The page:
But Mann argued that humans were tiptoeing on the edge of an atmospheirc tipping point of our own making. 

“My themes here are urgency and agency,” he said. “There is still time.”

A sense of tragedy hung over Mann’s speech. A graph on climate investigative outlook Grist shows that if the energy transition had begun in 2000 — as proposed by Democratic presidential popular vote-winner Al Gore — then keeping warming to the U.N. agreed-upon climate target of 1.5 degrees Celsius would have been “bunny slope to ski down.”

Now, Mann said, it’s a far more treacherous descent. “ExxonMobil and others have bought us a ticket on the black double diamonds,” he said, referring to the most challenging ski route.

The scientist argued that life has long worked to moderate the climate — and faced devastation when it has failed.

 In the early eons of life on Earth, life released more greenhouse gases when the sun was 30 percent dimmer — warming the planet — only to cut its emissions as the sun warmed.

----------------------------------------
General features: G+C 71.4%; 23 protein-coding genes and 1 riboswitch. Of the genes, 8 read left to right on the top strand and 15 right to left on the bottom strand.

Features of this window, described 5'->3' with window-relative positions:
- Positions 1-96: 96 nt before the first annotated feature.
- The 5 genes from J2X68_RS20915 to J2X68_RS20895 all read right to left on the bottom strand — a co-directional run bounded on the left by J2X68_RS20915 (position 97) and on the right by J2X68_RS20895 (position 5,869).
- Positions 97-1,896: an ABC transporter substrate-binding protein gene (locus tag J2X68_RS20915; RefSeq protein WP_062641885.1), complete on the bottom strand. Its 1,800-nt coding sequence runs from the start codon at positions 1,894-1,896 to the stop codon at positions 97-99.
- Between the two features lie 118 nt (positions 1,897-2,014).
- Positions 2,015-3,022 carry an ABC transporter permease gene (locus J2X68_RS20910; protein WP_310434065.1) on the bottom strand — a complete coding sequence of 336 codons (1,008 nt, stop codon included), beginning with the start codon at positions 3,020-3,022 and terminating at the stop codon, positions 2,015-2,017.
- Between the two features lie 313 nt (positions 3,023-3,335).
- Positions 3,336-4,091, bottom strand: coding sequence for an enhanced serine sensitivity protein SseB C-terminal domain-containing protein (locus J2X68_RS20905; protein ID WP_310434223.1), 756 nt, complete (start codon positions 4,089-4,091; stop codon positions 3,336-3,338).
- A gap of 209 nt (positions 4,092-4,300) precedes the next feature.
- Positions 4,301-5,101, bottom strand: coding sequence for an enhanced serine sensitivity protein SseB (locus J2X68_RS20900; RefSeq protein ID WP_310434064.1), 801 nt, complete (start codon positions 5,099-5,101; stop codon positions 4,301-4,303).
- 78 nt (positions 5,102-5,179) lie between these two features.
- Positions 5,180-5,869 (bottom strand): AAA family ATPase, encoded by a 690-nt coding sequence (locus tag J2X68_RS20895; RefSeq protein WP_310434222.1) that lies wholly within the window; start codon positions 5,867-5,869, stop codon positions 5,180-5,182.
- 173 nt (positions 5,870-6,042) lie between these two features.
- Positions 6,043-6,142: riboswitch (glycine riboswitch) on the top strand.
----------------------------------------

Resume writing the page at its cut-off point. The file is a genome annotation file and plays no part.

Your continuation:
“It almost sounds like a religious explanation, like some sentient being is tuning the knobs to keep our climate in bounds,” Mann said.

But that’s a misreading, he argued.

James Lovelock, the progenitor of this “Gaia hypothesis," was “frustrated” by these quasi-spiritual accounts. To explain how life could act to protect itself from the ravages of an often inhospitable planet, Lovelock used the analogy of a simplified world full of only white daisies.

In that world, the hotter it gets, the more the daises grow — and the more their spreading surface reflects light into space, cooling the planet without any conscious intervention.

The system acts to keep the planet habitable for life,” Mann said. “Life itself participates in a way that keeps the planet habitable.

“But there is a cautionary tale here,” Mann said. “At some point you hit a limit.”

At a certain point in the simplified ecosystem of Daisy World, the sun gets hot enough to kill off the daisies — the reflection vanishes, and heat suddenly increases rapidly.

In other words, Mann said, life can be pushed to a point — but the whole system can collapse past that point.